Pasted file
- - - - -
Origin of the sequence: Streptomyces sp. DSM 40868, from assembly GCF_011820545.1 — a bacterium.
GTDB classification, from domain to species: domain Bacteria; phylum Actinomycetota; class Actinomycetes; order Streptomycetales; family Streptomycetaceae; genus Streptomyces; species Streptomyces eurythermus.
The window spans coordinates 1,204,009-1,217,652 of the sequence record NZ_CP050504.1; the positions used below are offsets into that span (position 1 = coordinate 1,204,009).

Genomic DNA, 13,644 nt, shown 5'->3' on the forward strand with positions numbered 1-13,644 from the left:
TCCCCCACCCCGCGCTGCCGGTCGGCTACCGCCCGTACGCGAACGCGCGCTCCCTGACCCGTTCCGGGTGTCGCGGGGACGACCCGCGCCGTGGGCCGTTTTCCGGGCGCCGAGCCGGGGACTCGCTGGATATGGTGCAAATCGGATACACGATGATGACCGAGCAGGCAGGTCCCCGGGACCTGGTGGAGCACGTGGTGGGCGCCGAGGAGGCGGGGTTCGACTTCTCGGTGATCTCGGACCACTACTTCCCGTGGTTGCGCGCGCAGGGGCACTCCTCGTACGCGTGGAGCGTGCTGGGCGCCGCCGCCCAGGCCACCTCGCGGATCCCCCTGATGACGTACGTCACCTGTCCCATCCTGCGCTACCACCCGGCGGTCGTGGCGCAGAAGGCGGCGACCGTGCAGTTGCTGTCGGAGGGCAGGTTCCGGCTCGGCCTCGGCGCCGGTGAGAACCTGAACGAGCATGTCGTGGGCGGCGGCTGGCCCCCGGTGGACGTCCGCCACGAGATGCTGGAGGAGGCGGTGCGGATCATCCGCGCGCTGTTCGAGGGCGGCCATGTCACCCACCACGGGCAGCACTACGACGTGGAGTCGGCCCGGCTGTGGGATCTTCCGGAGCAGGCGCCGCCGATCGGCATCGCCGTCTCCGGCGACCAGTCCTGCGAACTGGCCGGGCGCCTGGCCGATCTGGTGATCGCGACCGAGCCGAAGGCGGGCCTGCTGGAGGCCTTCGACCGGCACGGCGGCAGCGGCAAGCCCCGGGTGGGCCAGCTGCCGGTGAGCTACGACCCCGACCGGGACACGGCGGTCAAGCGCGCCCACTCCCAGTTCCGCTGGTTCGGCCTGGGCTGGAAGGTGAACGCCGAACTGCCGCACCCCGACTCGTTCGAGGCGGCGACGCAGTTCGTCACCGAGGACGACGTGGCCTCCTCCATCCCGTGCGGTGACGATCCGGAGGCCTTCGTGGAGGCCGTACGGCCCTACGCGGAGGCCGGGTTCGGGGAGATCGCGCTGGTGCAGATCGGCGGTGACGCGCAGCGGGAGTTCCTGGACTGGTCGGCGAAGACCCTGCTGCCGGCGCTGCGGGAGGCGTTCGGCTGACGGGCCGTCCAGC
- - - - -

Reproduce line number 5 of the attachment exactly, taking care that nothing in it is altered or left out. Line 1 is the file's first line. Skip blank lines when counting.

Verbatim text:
TCCCCCACCCCGCGCTGCCGGTCGGCTACCGCCCGTACGCGAACGCGCGCTCCCTGACCCGTTCCGGGTGTCGCGGGGACGACCCGCGCCGTGGGCCGTTTTCCGGGCGCCGAGCCGGGGACTCGCTGGATATGGTGCAAATCGGATACACGATGATGACCGAGCAGGCAGGTCCCCGGGACCTGGTGGAGCACGTGGTGGGCGCCGAGGAGGCGGGGTTCGACTTCTCGGTGATCTCGGACCACTACTTCCCGTGGTTGCGCGCGCAGGGGCACTCCTCGTACGCGTGGAGCGTGCTGGGCGCCGCCGCCCAGGCCACCTCGCGGATCCCCCTGATGACGTACGTCACCTGTCCCATCCTGCGCTACCACCCGGCGGTCGTGGCGCAGAAGGCGGCGACCGTGCAGTTGCTGTCGGAGGGCAGGTTCCGGCTCGGCCTCGGCGCCGGTGAGAACCTGAACGAGCATGTCGTGGGCGGCGGCTGGCCCCCGGTGGACGTCCGCCACGAGATGCTGGAGGAGGCGGTGCGGATCATCCGCGCGCTGTTCGAGGGCGGCCATGTCACCCACCACGGGCAGCACTACGACGTGGAGTCGGCCCGGCTGTGGGATCTTCCGGAGCAGGCGCCGCCGATCGGCATCGCCGTCTCCGGCGACCAGTCCTGCGAACTGGCCGGGCGCCTGGCCGATCTGGTGATCGCGACCGAGCCGAAGGCGGGCCTGCTGGAGGCCTTCGACCGGCACGGCGGCAGCGGCAAGCCCCGGGTGGGCCAGCTGCCGGTGAGCTACGACCCCGACCGGGACACGGCGGTCAAGCGCGCCCACTCCCAGTTCCGCTGGTTCGGCCTGGGCTGGAAGGTGAACGCCGAACTGCCGCACCCCGACTCGTTCGAGGCGGCGACGCAGTTCGTCACCGAGGACGACGTGGCCTCCTCCATCCCGTGCGGTGACGATCCGGAGGCCTTCGTGGAGGCCGTACGGCCCTACGCGGAGGCCGGGTTCGGGGAGATCGCGCTGGTGCAGATCGGCGGTGACGCGCAGCGGGAGTTCCTGGACTGGTCGGCGAAGACCCTGCTGCCGGCGCTGCGGGAGGCGTTCGGCTGACGGGCCGTCCAGC